Special Topics in Religious Studies; Minorities, Minorization, and Sectarianism in the Modern Middle East
Credits: 1 - 3
Grad Meth: Reg, P-F, Aud
The European Reformations
Credits: 3
Grad Meth: Reg, P-F, Aud
Prerequisite: HIST111; or permission of instructor.
Cross-listed with: HIST333.
Credit only granted for: HIST333 or RELS343.
Examination of developments in European religion between 1450 and 1700; the late-medieval Church and its critics; rise of Protestant thought in Germany and its spread throughout Europe; reform efforts in the Catholic Church; religious wars and violence and their impact on state and society; consequences of religious reform in society and its impact on the family and women.
Advanced Topics in Religious Studies; Constructing the Past in Early Islam
Credits: 3
Grad Meth: Reg, P-F, Aud
Cross-listed with HIST429M. Credit only granted for HIST429M or RELS419C.

An exploration of historical writing in the medieval Islamic world. How did early Islamic-era scholars define their relationship to the past, torn between memory and oblivion? How did they build narratives about the formative period of Islam that became so influential and long-lasting, determining in a fundamental way the access that all future generations (including us) would have to alternative pasts?
Advanced Topics in Religious Studies; Digital Methods in Historical Research
Credits: 3
Grad Meth: Reg, P-F, Aud
Cross-listed with HIST429B. Credit only granted for HIST429B or RELS419L.

This course provides introductions and hands-on experience to a variety of digital approaches to historical analysis. Students will be able to plan and execute a basic digital historical project of their own and to identify resources for further development. No prior coding knowledge is necessary.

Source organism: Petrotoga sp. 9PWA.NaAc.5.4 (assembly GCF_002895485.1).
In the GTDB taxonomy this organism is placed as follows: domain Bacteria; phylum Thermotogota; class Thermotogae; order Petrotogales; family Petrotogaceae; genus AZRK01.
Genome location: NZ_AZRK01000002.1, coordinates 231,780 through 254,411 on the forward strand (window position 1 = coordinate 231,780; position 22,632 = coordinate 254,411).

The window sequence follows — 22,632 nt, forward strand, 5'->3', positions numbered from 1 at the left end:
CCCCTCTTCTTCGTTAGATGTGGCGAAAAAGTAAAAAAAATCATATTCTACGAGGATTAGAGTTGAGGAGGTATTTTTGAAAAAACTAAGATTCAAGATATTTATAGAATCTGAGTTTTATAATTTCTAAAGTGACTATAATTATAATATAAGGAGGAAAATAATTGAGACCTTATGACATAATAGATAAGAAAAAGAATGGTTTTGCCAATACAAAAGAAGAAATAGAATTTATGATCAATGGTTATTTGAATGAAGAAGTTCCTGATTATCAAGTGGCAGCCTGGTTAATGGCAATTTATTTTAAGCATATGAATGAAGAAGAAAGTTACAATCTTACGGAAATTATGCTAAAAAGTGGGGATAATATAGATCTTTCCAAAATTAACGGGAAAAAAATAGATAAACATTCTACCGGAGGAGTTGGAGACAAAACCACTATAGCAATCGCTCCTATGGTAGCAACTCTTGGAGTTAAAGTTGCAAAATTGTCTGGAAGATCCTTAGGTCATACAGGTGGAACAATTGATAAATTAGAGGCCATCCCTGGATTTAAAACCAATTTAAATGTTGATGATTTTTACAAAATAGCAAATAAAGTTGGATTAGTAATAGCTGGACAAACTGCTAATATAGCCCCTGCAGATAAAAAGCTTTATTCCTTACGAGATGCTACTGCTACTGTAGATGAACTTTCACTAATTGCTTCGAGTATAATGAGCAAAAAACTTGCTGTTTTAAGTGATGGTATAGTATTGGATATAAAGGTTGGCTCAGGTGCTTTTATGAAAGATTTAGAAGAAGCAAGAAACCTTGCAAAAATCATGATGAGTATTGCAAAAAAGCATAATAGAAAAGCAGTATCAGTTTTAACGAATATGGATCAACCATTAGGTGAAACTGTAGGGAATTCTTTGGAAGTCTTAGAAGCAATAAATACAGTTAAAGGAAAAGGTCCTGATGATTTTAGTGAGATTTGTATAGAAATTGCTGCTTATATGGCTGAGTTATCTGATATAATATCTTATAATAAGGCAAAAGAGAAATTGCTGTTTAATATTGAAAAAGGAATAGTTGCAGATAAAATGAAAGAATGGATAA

Advanced Topics in Religious History; Sex, Gender, and Sexuality in the Islamic World
Credits: 3
Grad Meth: Reg, P-F, Aud
Cross-listed with CMLT679D, HIST419C, PERS498M, PERS689M, WGSS498D, and WGSS698D. Credit granted for CMLT679D, HIST419C, PERS498M, PERS689M, RELS429B, WGSS498D, or WGSS698D.
Advanced Topics in Religious History; From Damascus to Cordoba: The First Dynasty of Islam East and West
Credits: 3
Grad Meth: Reg, P-F, Aud
Cross-listed with HIST329M. Credit only granted for HIST329M or RELS429M.

A global history of the first dynasty of Islam, from their Arabian origins to Syria and Iberia, with a focus on how the Umayyads wanted to memorialize themselves while questioning the construction of historical narratives in medieval Islam.
Independent Study in Religious Studies
Credits: 1 - 3
Grad Meth: Reg, P-F, Aud
Contact department for information to register for this course.
(Perm Req)
Directed Readings in Religous Studies; Islam and the Body
Credits: 3
Grad Meth: Reg, Aud, S-F
Contact department for information to register for this course.